PIA23585: Yardangs in Arabia Terra
 Target Name:  Mars
 Is a satellite of:  Sol (our sun)
 Mission:  Mars Reconnaissance Orbiter (MRO)
 Spacecraft:  Mars Reconnaissance Orbiter (MRO)
 Instrument:  HiRISE
 Product Size:  840 x 333 pixels (w x h)
 Produced By:  University of Arizona/HiRISE-LPL
 Other  
Information: 
Other products from ESP_061610_1895
 Full-Res TIFF:  PIA23585.tif (753.5 kB)
 Full-Res JPEG:  PIA23585.jpg (46.14 kB)

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This image of a crater floor in Arabia Terra tells the tale of a long and varied geological history. The layered bedrock in the south of the image records events that occurred eons ago, probably soon after the crater formed.

The tear drop shaped features in the middle of the image resulted from a later episode of erosion by the wind. Persistent winds that alternated seasonally and diurnally from the southwest and from the northeast produced these “yardangs” with aerodynamic shapes that resemble inverted boat hulls. The dark pits to the north of the image were likely formed by recent impacts. The bowl shaped craters, small quantities of modern wind-blown sedimentary infill, and bright ejecta deposits all suggest that these impacts occurred quite recently, possibly at the same time.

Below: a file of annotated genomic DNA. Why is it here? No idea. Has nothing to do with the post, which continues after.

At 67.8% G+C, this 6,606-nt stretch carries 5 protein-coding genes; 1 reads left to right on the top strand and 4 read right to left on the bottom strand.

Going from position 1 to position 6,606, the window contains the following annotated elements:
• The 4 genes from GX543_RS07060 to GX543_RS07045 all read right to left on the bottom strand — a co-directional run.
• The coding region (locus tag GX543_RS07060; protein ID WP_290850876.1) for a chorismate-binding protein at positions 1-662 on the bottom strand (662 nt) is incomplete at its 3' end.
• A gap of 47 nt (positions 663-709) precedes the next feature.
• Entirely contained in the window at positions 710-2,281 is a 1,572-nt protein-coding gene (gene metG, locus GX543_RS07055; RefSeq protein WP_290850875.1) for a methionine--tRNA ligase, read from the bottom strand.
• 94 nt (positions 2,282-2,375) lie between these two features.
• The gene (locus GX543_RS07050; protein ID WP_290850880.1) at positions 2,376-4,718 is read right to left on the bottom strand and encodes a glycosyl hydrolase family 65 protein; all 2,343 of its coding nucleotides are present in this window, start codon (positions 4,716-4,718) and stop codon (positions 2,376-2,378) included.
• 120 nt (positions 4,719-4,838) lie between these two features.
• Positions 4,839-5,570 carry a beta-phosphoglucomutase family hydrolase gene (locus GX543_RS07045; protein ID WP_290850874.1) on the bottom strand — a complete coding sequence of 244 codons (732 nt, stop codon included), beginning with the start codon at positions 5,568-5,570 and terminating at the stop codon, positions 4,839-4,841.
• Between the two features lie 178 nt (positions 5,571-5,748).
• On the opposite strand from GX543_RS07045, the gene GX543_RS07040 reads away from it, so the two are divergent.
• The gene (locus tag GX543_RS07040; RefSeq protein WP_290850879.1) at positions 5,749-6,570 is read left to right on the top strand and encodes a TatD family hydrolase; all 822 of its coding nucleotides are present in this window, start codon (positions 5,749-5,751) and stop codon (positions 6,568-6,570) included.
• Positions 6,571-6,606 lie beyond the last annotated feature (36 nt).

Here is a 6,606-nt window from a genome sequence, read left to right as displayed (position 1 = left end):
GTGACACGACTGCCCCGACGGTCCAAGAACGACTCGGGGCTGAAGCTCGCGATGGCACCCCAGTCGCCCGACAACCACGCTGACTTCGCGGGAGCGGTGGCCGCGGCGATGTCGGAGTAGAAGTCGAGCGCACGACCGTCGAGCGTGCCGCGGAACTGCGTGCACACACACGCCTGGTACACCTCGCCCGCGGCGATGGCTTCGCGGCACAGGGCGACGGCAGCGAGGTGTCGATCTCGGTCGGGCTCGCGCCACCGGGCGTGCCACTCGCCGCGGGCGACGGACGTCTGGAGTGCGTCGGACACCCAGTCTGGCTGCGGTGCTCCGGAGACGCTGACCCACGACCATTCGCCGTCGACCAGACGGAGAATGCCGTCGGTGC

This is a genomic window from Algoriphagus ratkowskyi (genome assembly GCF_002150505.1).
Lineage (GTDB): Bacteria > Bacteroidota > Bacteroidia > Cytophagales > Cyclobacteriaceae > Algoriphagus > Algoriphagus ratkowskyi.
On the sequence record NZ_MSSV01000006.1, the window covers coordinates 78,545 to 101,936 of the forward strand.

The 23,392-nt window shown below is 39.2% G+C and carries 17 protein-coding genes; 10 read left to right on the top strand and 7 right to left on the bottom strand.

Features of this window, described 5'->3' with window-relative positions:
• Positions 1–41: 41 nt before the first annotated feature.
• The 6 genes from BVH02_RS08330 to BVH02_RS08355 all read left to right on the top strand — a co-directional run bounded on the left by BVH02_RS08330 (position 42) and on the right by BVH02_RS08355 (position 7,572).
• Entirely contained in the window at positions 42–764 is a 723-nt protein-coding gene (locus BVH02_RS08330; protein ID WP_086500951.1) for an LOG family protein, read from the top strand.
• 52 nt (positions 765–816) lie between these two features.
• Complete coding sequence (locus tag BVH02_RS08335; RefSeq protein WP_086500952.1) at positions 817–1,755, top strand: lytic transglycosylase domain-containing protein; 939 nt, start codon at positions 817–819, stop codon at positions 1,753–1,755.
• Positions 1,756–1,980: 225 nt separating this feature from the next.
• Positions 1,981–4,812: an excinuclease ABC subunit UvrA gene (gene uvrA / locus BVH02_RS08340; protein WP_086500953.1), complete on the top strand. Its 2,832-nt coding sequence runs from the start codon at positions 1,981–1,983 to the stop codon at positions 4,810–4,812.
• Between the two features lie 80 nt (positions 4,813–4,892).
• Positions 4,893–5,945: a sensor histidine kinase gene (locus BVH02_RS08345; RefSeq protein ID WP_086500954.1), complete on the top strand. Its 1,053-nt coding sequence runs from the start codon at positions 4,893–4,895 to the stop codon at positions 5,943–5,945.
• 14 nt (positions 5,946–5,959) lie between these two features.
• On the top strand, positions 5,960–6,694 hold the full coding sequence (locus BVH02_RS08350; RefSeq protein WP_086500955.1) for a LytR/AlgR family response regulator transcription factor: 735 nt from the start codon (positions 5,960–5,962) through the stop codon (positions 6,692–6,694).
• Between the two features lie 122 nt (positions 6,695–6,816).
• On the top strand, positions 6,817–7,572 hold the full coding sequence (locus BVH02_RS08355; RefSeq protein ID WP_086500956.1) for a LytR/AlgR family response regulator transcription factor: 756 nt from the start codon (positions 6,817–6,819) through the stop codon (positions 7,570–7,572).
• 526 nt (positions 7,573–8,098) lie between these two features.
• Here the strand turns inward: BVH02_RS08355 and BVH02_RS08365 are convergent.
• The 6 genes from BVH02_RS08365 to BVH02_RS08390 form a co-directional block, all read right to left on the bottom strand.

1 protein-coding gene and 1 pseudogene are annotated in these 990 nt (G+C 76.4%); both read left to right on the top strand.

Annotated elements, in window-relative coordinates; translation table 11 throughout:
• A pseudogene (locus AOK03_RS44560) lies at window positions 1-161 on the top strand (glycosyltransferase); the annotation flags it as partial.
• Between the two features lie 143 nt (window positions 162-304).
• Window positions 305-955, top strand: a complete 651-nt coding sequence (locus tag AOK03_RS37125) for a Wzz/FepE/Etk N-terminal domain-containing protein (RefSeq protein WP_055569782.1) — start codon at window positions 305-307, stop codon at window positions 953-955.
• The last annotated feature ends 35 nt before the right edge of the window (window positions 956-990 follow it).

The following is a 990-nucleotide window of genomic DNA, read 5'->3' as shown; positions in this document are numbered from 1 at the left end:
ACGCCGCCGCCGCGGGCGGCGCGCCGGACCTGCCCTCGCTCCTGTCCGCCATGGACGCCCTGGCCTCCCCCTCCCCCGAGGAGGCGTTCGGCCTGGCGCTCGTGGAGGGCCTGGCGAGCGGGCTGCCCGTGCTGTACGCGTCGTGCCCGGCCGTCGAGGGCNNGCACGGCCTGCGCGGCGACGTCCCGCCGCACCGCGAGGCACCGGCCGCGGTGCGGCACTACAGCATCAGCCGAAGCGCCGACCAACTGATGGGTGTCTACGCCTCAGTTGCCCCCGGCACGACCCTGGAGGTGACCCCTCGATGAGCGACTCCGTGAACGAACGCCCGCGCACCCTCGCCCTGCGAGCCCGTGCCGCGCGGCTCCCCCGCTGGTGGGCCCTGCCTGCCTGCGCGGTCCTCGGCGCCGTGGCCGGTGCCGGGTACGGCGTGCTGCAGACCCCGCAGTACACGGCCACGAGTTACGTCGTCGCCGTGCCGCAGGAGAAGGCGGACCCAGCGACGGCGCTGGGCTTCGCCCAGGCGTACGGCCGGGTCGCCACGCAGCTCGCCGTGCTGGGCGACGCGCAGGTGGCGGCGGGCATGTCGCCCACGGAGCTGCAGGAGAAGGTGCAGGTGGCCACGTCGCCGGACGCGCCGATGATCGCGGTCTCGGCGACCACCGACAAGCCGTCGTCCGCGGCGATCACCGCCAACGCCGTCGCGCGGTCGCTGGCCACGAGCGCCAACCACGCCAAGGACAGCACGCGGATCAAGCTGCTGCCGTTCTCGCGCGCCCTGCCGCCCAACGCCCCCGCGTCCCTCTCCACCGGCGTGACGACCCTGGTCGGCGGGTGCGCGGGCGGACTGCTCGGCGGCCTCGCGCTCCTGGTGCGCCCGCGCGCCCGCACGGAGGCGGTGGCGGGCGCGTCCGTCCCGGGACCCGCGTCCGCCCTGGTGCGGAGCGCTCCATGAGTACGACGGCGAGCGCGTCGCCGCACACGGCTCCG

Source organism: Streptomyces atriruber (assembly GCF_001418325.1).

The map is projected here at a scale of 50 centimeters (19.7 inches) per pixel. (The original image scale is 58.3 centimeters [23.0 inches] per pixel [with 2 x 2 binning]; objects on the order of 175 centimeters [68.9 inches] across are resolved.) North is up.

This is a stereo pair with ESP_061887_1895.

The University of Arizona, in Tucson, operates HiRISE, which was built by Ball Aerospace & Technologies Corp., in Boulder, Colorado. NASA's Jet Propulsion Laboratory, a division of Caltech in Pasadena, California, manages the Mars Reconnaissance Orbiter Project for NASA's Science Mission Directorate, Washington.

Image Credit:
NASA/JPL-Caltech/University of Arizona

Image Addition Date:
2019-12-11